When vendors offer (cash) discounts for early payment, it is important to do the maths to ascertain whether it is worthwhile. Whilst a 3% discount may seem trivial, it can represent significant savings.

The $ amount saved should be seen as ‘interest’ paid to the retailer (by the vendor) for the ‘loan’ which amounts to the net amount paid by the retailer – for a certain number of days.

A retailer buys merchandise with a list price of $1000. If the term is offered as 3/10 n/30, it means that the full amount is payable in 30 days from the invoice date, but 3% discount is offered if paid within 10 days.

Let’s assume that the invoice is dated 5 June – which means the full amount is due 30 days later on the 5^{th} July. If, however, it is paid by the 15^{th} of June, the retailer is entitled to a 3% discount. The vendor is offering the retailer 3% discount to pay the account 20 days earlier than usual. [Because the vendor gets the money 20 days earlier, they will pay interest on being able to use the money for the 20 days.]

It is calculated as follows (for the above example):

(Amount Saved/ Net Amount Paid) x (365/No of Days Saved)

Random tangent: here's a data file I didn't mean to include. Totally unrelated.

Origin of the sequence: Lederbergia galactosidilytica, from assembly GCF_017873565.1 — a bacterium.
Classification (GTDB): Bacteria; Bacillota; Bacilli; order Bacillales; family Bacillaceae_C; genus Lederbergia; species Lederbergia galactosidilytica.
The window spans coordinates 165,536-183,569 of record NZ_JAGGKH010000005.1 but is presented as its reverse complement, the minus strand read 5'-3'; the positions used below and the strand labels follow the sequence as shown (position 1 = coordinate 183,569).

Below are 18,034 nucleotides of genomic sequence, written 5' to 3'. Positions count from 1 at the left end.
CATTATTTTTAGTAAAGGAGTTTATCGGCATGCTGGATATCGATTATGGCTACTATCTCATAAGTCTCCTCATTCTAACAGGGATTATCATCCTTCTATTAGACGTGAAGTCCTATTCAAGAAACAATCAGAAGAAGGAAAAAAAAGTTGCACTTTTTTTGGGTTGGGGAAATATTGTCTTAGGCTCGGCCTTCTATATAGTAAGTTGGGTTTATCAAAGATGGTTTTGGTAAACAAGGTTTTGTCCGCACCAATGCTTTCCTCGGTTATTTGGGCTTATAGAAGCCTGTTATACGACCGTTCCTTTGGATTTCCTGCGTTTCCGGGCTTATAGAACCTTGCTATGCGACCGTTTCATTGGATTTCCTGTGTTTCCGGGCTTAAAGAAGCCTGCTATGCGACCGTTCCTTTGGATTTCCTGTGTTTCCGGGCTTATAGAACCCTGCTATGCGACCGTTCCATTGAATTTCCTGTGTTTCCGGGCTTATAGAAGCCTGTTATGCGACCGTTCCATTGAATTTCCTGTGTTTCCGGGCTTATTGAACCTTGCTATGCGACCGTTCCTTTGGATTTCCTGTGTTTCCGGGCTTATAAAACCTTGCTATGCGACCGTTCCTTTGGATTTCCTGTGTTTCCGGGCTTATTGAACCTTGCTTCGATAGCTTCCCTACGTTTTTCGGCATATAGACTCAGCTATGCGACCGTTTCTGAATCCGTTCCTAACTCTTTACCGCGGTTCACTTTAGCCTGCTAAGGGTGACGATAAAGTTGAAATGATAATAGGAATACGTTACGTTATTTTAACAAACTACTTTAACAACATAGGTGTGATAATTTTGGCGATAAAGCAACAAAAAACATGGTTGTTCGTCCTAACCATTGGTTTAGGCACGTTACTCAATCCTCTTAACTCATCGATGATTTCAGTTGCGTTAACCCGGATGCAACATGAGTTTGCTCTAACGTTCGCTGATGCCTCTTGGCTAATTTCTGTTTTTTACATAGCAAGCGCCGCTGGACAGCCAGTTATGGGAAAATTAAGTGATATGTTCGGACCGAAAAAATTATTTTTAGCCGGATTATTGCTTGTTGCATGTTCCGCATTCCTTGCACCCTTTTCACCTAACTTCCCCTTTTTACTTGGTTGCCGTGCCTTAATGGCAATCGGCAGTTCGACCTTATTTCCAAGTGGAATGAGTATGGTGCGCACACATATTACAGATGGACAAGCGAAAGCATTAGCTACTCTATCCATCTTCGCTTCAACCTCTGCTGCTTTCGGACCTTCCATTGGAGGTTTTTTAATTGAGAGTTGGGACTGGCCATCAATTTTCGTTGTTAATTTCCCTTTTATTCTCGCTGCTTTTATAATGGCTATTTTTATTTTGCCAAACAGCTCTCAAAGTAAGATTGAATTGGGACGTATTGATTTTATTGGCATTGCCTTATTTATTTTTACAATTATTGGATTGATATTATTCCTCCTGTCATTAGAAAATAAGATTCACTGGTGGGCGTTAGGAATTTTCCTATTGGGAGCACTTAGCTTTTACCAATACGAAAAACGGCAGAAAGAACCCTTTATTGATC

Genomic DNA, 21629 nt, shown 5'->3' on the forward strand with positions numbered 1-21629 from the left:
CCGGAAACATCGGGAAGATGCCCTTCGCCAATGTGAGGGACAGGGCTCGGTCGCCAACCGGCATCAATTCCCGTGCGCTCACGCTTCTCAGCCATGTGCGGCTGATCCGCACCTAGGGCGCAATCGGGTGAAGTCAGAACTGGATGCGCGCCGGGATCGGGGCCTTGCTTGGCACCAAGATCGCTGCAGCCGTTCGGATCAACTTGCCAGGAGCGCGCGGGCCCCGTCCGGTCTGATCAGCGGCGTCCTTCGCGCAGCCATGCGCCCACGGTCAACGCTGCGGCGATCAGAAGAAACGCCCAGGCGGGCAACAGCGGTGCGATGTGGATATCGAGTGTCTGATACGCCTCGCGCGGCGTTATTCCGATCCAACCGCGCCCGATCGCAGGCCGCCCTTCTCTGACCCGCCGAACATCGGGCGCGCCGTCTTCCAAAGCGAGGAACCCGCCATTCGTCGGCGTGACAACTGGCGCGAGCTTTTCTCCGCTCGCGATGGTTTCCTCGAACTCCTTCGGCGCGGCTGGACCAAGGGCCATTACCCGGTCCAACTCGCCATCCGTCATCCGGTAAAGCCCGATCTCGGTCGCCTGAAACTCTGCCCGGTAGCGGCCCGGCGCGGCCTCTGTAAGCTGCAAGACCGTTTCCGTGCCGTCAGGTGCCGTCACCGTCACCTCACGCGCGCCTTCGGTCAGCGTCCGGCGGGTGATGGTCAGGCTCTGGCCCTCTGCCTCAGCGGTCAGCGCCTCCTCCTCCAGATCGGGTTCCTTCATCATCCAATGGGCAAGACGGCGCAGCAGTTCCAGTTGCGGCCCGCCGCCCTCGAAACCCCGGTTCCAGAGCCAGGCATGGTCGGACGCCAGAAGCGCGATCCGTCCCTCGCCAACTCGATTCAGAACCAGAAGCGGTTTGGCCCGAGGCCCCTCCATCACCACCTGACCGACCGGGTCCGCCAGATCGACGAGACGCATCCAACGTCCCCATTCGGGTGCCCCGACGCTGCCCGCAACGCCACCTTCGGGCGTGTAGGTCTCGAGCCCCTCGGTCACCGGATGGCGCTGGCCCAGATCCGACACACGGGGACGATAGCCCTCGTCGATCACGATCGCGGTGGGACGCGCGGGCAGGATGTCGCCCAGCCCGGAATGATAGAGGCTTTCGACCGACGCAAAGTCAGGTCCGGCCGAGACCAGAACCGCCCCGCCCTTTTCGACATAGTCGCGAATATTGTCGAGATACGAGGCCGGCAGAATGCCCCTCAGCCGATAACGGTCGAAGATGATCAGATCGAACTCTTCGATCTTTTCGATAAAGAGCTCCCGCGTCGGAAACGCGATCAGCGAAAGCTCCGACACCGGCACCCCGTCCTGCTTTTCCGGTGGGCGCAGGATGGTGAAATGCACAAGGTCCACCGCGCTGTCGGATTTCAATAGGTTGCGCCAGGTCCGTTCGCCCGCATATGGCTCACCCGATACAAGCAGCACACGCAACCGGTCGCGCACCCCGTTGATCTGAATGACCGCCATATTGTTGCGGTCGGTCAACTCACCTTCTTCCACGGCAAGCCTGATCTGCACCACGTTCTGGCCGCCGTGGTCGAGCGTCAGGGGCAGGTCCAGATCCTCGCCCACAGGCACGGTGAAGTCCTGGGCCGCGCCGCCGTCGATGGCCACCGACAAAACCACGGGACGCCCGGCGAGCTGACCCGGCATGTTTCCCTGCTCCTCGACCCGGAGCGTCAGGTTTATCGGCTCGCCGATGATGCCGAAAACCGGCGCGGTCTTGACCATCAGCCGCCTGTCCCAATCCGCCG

** **Amount Saved 3% x $1000 = $30

Net Amount Paid $1000 – $30 = $970

No of Days Saved 20 days

Substituting in the formula, the ‘interest paid’ by the vendor:

($30/$970) x (365/20) = 56.4%

The annualised rate of interest (i.e. saving to the retailer) is 56% – which is a great deal better than leaving the money in the bank for an extra 20 days. [Where it would have earned say 10% per annum; which equates to about $5.48 for the 20 days as opposed to $30 as per above.]

These numbers are realistic and the situation often presents itself. This means that it is usually a good deal to take the early payment option. But please note that there is an assumption that this the best use of funds. Retailers must consider alternative uses and cash-flow impacts as this illustration simply compares the early payment option with the alternative of a bank deposit.

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